GOP Sen. Jungbauer formally announces for governor, saying God is calling him to run

State Sen. Michael Jungbauer, a Republican from East Bethel, formally announced this weekend at a game fair that he is running for governor.

The ECM chain of newspapers reports that “amid the dog yelps and shotgun thuds” of the game fair, Jungbauer told people he was running for governor — as the story puts it — “out [of] a sense God was calling him to an endeavor.”

The story quotes Jungbauer: “I believe if I’m really called by God to do this, and again it’s not necessarily called by God to be the governor, but to do the campaign, to do it right, I set the goal quite high when I would have to believe it was truly miraculous [to achieve], and I couldn’t say I did it, or they [the campaign] did it.”

The second-term senator, first elected in 2002, lists his occupation in the current legislative directory as a water resources manager.

Said the news story:

Jungbauer found a kind of verification in the blue sky he had for his announcement in Ramsey after a deluge that had vendors sweeping puddles out of their tents let up about 30 minutes before the announcement.

Prayer works, said Jungbauer, gazing up at the cloudless sky.

He said he thinks he’s in the top three of the announced Republican candidates for governor and will abide by the party endorsement. He’s for energy efficiency and wants state tax reform and has signed a no-new-taxes pledge.

The story has an opinion on the candidacy from DFL State Party Chairman Brian Melendez:

“It’s clear from his comments and his record that Sen. Jungbauer doesn’t have the drive, experience or vision to lead our state through these difficult times,” said Melendez.

“Sen. Jungbauer has consistently associated himself with a conservative circle that does not engage on the issues,” he said, adding the senator had been the subject of multiple ethics investigations.

Jungbauer has had ethics complaints filed against him stemming from the use of the Senate e-mail and improper campaign finance record keeping.

But he contends the average person finds the ethics complaints that have been filed against him more puzzling than disturbing.

Indeed, as governor he would seek to change state ethics law, said Jungbauer.

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Comments (6)

  1. Submitted by Matt Linngren on 08/10/2009 - 11:16 am.

    “He said he thinks he’s in the top three of the announced Republican candidates for governor”

    I’ll give him that, considering the list of actual announced Republican candidates is incredibly weak… he’s still an incredible long shot, and the whole being called by God thing might help with Repubs, but not the rest of the state…

  2. Submitted by Hénock Gugsa on 08/10/2009 - 01:02 pm.

    What can one say about this? Some public servants have to work hard to convince us that they are worthy of our trust and support. Others are supremely confident that the Almighty has anointed them. They don’t need to prove anything to us. But golly! Even Moses had to perform some miracles (with God the sole power behind everything)!!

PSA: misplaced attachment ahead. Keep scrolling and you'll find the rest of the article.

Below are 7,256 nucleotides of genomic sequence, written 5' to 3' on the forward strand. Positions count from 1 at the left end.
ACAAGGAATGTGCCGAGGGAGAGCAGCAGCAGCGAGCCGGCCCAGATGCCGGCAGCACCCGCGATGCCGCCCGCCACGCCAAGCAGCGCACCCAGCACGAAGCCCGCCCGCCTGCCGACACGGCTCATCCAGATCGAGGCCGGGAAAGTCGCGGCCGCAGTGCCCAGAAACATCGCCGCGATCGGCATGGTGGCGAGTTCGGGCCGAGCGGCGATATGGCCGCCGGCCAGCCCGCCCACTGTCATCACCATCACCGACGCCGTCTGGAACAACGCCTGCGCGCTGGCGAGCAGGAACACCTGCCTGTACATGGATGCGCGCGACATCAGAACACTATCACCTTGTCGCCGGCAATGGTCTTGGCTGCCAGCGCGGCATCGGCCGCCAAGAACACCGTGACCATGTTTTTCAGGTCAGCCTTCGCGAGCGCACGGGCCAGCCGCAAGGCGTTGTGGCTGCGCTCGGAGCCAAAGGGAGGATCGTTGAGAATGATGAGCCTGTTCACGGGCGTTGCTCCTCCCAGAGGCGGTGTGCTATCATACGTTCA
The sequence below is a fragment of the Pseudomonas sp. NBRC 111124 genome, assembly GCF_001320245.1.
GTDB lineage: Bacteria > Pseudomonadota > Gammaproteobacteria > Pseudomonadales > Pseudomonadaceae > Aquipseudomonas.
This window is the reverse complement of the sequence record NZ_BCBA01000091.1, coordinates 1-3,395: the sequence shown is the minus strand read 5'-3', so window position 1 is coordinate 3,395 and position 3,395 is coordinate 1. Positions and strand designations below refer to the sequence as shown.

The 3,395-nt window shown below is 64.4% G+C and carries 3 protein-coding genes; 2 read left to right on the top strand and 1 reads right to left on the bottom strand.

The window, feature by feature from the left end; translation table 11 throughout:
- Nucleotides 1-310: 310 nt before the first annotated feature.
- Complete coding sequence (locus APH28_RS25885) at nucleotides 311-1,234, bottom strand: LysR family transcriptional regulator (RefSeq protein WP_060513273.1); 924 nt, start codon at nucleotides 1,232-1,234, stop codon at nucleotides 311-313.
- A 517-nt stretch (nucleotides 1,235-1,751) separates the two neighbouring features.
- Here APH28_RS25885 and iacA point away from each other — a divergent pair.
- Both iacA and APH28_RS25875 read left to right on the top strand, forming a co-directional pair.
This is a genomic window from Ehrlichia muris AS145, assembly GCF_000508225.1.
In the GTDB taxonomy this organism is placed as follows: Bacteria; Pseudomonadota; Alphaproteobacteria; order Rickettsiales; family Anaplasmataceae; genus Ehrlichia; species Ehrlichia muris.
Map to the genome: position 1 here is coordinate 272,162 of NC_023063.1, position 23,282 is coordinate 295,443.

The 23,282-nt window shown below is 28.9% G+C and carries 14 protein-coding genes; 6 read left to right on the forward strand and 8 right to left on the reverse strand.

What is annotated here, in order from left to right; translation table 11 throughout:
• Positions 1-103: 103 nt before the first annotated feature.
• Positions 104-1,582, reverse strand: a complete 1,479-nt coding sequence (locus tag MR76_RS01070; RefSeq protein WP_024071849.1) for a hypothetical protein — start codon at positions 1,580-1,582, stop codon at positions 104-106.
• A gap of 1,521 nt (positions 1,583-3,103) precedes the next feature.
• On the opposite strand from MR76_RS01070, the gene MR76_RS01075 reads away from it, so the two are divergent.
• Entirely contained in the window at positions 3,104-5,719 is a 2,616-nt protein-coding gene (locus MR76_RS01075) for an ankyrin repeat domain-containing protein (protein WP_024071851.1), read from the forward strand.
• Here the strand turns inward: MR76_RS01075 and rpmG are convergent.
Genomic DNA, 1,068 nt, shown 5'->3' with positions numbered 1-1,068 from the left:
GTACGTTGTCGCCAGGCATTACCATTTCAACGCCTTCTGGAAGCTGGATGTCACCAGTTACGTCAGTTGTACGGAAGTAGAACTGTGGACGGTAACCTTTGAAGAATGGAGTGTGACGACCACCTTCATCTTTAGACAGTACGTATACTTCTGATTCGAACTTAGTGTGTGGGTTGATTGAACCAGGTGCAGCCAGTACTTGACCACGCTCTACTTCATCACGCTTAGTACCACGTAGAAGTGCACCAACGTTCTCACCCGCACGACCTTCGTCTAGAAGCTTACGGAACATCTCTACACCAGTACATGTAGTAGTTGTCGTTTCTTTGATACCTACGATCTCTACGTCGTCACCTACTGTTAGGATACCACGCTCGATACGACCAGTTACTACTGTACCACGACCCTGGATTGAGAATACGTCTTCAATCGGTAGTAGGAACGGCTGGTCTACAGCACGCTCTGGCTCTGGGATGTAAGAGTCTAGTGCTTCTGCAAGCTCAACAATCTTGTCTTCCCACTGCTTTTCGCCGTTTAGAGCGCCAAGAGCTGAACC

What does Mr. Jungbauer propose to perform for us? Or does he intend to just dictate and be another dictator?

  3. Submitted by Howard Miller on 08/10/2009 - 05:28 pm.

    God told me that she was just kidding when she encouraged State Sen. Michael Jungbauer to run for office, raise a bunch of campaign cash.

    She mentioned that irony and satire are lost on the well-meaning Senator, and she regrets having stirred up another misguided righteouse soul to enter the political fray

  4. Submitted by Greg Kapphahn on 08/10/2009 - 05:41 pm.

    In my experience, the things that seem like inspirations from God: things that quite legitimately and very gently arise within our own ways of mulling things over – in our thinking, our visual imaginations, our emotional sensitivities or our intuitive sensibilities, can be easily confused with things which arise from our own unconscious, unacknowledged, unmet needs.

    Perhaps all those who claim to be called by God to run states or nations should remember that Jesus, himself, was the man who would NOT be king. [John 6:15]

    The desire to be in charge and to rule is a VERY human desire, but as history demonstrates, those who have believed they ruled by “divine right” or by “the mandate of heaven” have as often horrible, despotic, tyrants, as they have been enlightened and inspired in their reign.

    And of course the danger of believing that your own unconscious, unacknowledged, unmet needs are actually divine inspirations is that you can forget you’re human and do great evil, all the while thinking you’re incapable of error.

  5. Submitted by Paul Brandon on 08/11/2009 - 09:53 am.

    Funny — God told me not to trust anyone with the chutzpah to claim that they had a private line to God.

  6. Submitted by Jeremy Powers on 08/13/2009 - 11:21 am.

    I have a theory about people to whom God talks to. I figure they’re like misbehaving children. Think about it. Most of us go through life with God NOT NEEDING to tell us what to do. I figure God only talks to the errant ones.

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